Google acquires Gecko Design to help with crazy Google X 'moon shots'
Google has acquired Gecko Design, which will become part of the Internet company’s unit developing cutting-edge products like Glass and balloons for Internet access.
Terms of the deal, announced Friday, were not disclosed. Gecko President Jacques Gagne and its four other employees will join Google’s “X” research division next month. In addition to Glass and Internet balloons (pictured), other projects at Google X include self-driving cars and contact lenses for measuring blood glucose levels.
Google CEO Larry Page has referred to these sorts of projects as “big bets” or “moon shots.”
Gecko, founded in 1996 and based in Los Gatos, California, could help Google in the physical design of these products as Google expands beyond software. Products designed with Gecko’s services include the wearable Fitbit activity tracker, Hewlett-Packard computer towers and laptops, and low-cost computers for third world countries from the One Laptop per Child project.
Gecko’s Gagne would not say in an interview which Google X projects specifically the team would be working on. But his firm has been working with Google on one X project since last year, he said. Acquisition talks with Google began late last year, he said.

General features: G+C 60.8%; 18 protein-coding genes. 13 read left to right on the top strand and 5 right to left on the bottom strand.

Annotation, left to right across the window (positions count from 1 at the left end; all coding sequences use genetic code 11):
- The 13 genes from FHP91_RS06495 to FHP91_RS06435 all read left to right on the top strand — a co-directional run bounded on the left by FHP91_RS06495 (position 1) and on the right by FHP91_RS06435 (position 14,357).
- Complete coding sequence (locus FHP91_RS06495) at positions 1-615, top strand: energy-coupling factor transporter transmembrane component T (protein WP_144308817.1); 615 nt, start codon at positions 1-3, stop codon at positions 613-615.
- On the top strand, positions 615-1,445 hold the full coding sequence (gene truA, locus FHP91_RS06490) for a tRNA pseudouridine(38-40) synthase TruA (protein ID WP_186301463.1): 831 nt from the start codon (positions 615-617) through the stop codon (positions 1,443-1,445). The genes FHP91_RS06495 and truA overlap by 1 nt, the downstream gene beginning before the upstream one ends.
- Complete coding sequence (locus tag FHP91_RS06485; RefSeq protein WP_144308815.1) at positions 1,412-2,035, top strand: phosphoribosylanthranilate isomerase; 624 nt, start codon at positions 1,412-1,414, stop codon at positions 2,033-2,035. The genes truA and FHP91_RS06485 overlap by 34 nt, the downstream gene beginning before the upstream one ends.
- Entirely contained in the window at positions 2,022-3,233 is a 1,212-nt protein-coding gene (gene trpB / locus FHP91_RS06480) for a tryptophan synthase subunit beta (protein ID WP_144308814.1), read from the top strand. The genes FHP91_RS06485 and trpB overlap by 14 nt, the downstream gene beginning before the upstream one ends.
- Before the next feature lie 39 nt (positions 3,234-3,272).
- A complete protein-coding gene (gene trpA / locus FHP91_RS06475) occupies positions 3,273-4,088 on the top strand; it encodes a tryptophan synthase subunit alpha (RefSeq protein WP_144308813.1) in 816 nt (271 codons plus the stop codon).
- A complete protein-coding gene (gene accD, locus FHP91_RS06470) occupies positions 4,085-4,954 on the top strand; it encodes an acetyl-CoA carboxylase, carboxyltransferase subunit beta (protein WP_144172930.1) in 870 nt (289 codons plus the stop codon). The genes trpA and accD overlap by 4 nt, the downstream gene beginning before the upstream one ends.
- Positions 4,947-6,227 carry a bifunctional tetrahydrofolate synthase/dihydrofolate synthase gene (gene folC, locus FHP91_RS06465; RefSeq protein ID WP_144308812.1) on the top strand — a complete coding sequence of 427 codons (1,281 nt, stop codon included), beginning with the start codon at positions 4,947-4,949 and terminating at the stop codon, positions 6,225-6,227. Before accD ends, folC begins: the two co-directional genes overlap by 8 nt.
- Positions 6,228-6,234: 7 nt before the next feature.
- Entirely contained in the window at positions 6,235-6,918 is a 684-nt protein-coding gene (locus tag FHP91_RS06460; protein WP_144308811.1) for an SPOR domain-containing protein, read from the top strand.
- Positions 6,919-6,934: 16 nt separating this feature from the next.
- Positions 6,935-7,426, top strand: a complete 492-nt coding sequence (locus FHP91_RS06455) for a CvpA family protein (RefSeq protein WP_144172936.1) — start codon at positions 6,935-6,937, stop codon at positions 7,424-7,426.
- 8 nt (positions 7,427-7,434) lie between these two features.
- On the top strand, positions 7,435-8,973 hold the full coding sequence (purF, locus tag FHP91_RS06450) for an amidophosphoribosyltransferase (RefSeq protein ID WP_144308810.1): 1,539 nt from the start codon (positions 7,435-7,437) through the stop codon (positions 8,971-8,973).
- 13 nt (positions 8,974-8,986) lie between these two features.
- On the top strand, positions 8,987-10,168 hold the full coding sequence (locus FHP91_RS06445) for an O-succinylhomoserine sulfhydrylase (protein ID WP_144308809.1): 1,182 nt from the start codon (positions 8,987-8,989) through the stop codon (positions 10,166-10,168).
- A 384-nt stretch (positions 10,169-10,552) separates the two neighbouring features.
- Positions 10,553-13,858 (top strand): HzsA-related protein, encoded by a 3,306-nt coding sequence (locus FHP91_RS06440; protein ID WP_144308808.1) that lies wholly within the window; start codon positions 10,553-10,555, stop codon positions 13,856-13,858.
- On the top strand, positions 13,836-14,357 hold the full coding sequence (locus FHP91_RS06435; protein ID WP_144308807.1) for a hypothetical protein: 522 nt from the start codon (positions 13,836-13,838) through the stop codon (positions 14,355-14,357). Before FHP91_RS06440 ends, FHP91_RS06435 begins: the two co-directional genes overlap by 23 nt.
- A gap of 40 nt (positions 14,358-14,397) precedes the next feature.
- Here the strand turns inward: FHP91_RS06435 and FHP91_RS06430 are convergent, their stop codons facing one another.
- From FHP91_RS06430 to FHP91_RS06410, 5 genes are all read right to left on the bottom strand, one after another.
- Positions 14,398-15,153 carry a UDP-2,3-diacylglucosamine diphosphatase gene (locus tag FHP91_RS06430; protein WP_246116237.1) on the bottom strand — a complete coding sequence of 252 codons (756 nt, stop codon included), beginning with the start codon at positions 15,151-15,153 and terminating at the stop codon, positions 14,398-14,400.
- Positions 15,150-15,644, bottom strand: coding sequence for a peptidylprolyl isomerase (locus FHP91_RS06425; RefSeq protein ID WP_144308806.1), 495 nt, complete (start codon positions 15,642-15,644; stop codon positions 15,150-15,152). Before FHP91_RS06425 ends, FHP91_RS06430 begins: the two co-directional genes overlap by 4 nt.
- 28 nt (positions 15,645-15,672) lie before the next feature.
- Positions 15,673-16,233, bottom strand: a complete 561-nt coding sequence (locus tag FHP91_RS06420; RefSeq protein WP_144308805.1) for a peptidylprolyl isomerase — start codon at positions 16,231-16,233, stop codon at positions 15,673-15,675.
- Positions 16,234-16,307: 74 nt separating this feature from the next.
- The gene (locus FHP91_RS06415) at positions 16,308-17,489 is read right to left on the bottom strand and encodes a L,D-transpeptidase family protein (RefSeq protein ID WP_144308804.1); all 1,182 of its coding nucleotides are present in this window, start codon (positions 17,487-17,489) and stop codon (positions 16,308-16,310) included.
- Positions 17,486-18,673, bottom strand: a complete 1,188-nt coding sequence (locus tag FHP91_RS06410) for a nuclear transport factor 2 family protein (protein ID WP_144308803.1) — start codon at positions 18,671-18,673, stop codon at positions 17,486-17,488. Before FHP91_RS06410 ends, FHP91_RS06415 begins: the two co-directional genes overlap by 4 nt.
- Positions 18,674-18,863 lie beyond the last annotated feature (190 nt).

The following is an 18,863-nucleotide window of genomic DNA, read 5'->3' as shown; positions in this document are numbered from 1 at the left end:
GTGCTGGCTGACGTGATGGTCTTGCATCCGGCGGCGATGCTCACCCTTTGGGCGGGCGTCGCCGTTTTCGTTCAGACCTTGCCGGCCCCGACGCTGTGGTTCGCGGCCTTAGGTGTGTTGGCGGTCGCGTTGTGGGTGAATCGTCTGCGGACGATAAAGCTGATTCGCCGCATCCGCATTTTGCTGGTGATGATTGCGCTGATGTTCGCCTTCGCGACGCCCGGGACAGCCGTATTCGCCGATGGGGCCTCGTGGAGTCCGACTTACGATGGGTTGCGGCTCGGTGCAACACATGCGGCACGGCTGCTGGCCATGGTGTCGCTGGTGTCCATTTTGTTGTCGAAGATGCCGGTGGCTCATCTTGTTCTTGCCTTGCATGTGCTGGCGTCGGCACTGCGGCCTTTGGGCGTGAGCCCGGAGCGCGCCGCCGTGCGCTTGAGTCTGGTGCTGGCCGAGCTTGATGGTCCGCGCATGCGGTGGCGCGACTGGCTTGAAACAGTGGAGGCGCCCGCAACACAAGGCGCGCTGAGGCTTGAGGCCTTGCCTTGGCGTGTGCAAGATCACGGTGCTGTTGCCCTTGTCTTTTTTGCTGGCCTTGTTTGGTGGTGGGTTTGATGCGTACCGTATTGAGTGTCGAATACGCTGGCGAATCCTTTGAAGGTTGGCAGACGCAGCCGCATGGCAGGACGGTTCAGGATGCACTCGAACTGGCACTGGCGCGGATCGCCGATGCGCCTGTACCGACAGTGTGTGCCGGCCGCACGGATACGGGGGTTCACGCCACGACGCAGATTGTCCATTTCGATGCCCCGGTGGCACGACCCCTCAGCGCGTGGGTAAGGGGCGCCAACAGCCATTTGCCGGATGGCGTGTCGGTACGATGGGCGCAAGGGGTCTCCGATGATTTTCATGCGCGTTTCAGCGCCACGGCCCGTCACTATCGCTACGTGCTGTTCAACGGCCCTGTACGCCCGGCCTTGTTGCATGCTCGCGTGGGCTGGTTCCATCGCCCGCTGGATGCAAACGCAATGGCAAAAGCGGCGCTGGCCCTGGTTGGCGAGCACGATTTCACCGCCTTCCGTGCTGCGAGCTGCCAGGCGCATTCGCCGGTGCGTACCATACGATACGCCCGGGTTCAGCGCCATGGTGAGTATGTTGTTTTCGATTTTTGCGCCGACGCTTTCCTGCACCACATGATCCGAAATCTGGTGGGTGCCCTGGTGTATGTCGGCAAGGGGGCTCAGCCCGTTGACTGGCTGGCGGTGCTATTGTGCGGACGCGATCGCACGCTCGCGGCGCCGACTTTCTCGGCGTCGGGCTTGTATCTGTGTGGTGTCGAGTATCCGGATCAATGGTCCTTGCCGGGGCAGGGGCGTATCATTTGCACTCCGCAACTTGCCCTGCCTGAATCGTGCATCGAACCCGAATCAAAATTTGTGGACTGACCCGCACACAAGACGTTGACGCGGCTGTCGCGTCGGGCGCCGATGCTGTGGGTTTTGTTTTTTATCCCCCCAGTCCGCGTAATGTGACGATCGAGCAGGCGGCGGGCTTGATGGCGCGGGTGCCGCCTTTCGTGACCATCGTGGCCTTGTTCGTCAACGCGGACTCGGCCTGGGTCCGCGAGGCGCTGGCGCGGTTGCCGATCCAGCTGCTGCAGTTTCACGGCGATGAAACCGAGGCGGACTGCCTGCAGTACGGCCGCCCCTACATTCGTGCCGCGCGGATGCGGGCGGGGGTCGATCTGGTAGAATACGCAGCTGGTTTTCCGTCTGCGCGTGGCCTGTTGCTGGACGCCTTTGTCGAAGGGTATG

At Google X, Gecko’s focus will remain on product development and mechanical engineering, he said. “For engineers, this is a playground,” he said, referring to Google X.
Google has already brought in outside help to try to make Glass a mainstream product and shed its geeky image. In May the company hired Ivy Ross , a designer and former Calvin Klein and Gap executive. Google has also partnered with the Luxottica Group, the Italian company that owns Ray-Ban, Oakley and other brands, to help design and manufacture Glass frames.
But looks aren’t the only thing Glass needs to succeed. The unit’s photo and video recording capabilities have raised privacy concerns, and the question remains whether enough people will feel the need for a head-mounted computer to make it a success. There’s also the hefty price tag—the current beta version of Glass costs US$1,500.